Heroin use, along with the use of most other opioids, is very difficult to stop. Opioids cause poorly understood and probably as yet unknown changes in both brain structure and chemistry. Opioids also reinforce and encourage further use by their effect on the brain’s reward system. This reward system involves the release of a feel-good brain chemical called dopamine and traces its origin back millions of years to the times of ancestral humans. These humans, living in times of great danger and scarcity of food, had to have a reliable way to know which foods were safe to eat and which were not. These ancient humans discovered that sweet foods were safe to eat, while bitter and sour ones may not be. The sweet taste triggered the brain’s reward system and encouraged the consumption of sweet foods, thereby helping to ensure the survival of the species. Even now, tiny babies prefer sweet formula. Indeed, breast milk itself is sweet. This reward system also helps to explain the apparently addictive qualities of modern-day refined sugars and also explains why recovering opioid addicts often crave the sweet substance. This article will explore and answer this question: Does anyone ever really quit heroin?
If you’ve become addicted to opioids, especially heroin, you will have a hard time of it when trying to quit. Driven by drug cravings and defeated by withdrawal symptoms, it’s all but impossible to quit on your own. However, people have done it. A small percentage of former heroin users have managed to quit the drug and stay sober. However, they are not the norm. Most people will need help to stop, and there is nothing wrong with that. It really doesn’t matter how you quit, only that you do quit and stay sober in the long-term.
Recent Dangers of Heroin
Heroin use was never safe. It’s never safe to inject contaminated drug material into a vein. You can get a serious abscess, heart infections and blood poisoning. If you share needles, you can also contract blood-borne diseases like AIDS and hepatitis. However, heroin use in recent years has become even more dangerous. For one thing, it’s far more potent than ever before. Worse, much of the nation’s illicit heroin supply is adulterated or cut with fentanyl, a synthetic narcotic some 30 to 50 times stronger than heroin, which is itself at least twice as strong as morphine. It takes as little as two milligrams to kill someone with no tolerance to opioids, and not a very large amount to kill even someone with a very high opioid tolerance. Tolerance means that the body has built up a type of resistance to a drug that has been taken in larger and larger doses over time.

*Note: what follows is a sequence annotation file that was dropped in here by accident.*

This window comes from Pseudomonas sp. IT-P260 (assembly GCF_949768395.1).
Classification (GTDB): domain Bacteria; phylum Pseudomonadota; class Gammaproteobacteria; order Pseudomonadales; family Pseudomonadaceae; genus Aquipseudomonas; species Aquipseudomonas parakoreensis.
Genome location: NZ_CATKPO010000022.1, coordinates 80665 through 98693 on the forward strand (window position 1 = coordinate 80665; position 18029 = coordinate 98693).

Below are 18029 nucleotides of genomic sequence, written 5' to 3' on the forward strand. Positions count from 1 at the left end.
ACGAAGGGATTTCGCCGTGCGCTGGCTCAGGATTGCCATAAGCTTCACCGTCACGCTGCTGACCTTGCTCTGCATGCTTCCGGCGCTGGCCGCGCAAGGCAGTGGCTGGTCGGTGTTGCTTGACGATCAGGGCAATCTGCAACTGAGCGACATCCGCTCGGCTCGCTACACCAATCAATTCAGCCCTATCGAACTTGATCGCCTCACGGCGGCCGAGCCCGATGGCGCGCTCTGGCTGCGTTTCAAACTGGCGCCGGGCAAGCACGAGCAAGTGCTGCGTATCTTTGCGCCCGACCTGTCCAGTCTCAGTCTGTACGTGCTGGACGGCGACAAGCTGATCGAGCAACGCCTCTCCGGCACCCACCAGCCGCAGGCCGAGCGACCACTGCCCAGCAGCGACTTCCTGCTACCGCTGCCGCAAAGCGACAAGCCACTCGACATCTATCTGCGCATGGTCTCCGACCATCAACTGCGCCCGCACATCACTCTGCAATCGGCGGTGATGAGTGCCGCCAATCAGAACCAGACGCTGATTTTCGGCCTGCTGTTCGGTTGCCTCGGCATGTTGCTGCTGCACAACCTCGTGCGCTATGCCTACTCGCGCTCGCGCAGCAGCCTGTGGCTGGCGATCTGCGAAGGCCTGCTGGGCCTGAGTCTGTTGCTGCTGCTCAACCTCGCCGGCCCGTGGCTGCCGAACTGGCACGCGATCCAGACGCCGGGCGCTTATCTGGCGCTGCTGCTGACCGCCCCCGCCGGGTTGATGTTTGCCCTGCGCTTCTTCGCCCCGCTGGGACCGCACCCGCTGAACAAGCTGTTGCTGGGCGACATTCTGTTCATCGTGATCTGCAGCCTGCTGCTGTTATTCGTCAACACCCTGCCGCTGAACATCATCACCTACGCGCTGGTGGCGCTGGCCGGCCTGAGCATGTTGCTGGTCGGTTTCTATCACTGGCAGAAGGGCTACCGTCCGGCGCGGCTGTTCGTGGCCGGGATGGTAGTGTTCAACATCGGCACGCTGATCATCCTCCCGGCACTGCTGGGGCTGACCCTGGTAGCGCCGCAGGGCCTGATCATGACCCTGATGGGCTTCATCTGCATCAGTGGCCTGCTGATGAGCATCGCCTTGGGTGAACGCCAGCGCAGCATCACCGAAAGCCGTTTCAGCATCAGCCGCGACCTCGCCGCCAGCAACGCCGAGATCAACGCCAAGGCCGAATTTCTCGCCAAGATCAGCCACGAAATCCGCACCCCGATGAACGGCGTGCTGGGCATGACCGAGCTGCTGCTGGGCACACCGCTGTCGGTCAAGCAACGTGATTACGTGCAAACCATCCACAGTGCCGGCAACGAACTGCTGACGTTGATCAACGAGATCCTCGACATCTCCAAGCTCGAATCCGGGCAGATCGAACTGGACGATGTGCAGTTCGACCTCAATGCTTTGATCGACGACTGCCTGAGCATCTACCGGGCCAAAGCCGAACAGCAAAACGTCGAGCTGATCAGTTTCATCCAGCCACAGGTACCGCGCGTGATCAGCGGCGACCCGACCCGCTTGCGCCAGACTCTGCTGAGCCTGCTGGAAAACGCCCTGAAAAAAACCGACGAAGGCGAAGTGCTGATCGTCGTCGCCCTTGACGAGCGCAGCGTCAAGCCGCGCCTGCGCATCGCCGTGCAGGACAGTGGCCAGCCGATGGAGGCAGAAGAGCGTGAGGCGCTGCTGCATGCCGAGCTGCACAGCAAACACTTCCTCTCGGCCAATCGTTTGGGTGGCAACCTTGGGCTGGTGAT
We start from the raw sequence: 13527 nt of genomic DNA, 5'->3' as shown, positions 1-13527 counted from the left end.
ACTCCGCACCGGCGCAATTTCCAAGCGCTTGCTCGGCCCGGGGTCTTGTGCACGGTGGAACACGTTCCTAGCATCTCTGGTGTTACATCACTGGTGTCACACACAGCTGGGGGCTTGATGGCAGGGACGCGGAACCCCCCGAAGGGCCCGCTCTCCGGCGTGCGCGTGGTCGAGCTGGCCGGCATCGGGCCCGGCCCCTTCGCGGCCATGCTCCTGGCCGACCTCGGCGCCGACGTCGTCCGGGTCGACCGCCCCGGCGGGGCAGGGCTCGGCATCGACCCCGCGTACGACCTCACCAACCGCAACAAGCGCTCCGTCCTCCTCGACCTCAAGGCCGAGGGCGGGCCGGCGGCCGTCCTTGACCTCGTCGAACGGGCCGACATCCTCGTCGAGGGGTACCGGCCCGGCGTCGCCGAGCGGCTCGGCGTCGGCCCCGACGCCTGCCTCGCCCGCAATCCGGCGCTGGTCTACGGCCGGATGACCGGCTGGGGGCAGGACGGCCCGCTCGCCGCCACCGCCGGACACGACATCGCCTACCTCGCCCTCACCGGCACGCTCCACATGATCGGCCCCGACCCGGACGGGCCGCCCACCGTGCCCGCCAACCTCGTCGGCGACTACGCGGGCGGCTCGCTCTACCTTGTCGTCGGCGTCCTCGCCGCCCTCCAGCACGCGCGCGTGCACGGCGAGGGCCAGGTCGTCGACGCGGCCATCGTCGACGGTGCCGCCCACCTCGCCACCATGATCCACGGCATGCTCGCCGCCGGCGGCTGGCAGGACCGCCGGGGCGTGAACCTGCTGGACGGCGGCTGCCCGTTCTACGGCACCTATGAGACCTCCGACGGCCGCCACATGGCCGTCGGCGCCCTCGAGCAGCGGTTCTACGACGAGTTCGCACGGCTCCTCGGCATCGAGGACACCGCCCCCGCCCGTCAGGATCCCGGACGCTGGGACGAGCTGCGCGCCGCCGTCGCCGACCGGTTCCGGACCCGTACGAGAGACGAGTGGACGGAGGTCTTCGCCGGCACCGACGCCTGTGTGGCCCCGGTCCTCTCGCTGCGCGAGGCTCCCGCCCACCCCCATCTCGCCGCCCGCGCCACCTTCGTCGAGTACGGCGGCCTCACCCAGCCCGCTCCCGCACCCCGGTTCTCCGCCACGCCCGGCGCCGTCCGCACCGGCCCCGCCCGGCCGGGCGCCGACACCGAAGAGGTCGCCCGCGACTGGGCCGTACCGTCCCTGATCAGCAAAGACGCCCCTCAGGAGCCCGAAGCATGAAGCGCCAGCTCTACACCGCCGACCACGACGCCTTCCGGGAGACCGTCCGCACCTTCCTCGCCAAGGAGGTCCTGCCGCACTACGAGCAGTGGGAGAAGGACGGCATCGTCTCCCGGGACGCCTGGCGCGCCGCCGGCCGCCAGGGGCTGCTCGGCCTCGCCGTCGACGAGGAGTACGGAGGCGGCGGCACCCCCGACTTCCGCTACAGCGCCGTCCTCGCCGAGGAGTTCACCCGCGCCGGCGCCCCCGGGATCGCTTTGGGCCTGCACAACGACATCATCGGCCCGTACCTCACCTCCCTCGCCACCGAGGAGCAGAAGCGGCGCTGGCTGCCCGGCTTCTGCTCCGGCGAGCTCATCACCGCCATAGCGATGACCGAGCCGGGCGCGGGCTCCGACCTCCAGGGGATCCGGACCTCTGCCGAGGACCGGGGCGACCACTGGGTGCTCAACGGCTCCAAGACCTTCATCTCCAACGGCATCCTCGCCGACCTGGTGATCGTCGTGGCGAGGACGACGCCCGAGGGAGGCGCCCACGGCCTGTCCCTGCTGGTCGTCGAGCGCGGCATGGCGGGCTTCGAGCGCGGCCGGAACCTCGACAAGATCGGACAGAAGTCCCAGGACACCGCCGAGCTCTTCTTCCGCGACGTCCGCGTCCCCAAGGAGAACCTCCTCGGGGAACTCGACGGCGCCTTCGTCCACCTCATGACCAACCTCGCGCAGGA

There is no way to tell by looking if a batch of heroin is contaminated with fentanyl or not, but it’s safe these days to assume that it probably is. There are test kits available that will reveal the presence of fentanyl, but these tests cannot tell you how much is there or what other dangerous substances might be present. There is also no way, short of ingesting it, to determine how strong the heroin content itself is.
Heroin can be defeated with the use of MAT, which stands for medication-assisted treatment. Suboxone, a combination of a synthetic narcotic, buprenorphine and naloxone, can be prescribed by a physician authorized to do so and filled at any pharmacy. Suboxone stops withdrawal symptoms and relieves drug cravings in a high percentage of former heroin users. When it fails, as it does in some individuals, methadone, another synthetic narcotic, will work for almost everyone. Neither drug typically causes euphoria in opioid-tolerant people. It just allows the former heroin user to feel normal, so they can go to work, go to school or take care of their family.
It’s absolutely possible to quit heroin and stay away from it. It may require the use of medications to do so, but there is nothing wrong with that. MAT is controversial, but it’s really no one’s business if you choose to use MAT and need it to stay away from heroin. MAT is infinitely better than shooting dirty drugs into your veins and courting disaster every time you use. If people don’t understand that, that’s their problem, not yours.
We Can Help
If you’d like to quit taking heroin, we applaud your decision, and we’re here to help. We can direct you to a good detox and a fantastic rehab near you or in another area, if you choose to travel for rehab. We also have information about MAT. Just call us anytime at (833) 922-2653, and a trained counselor will be happy to assist you.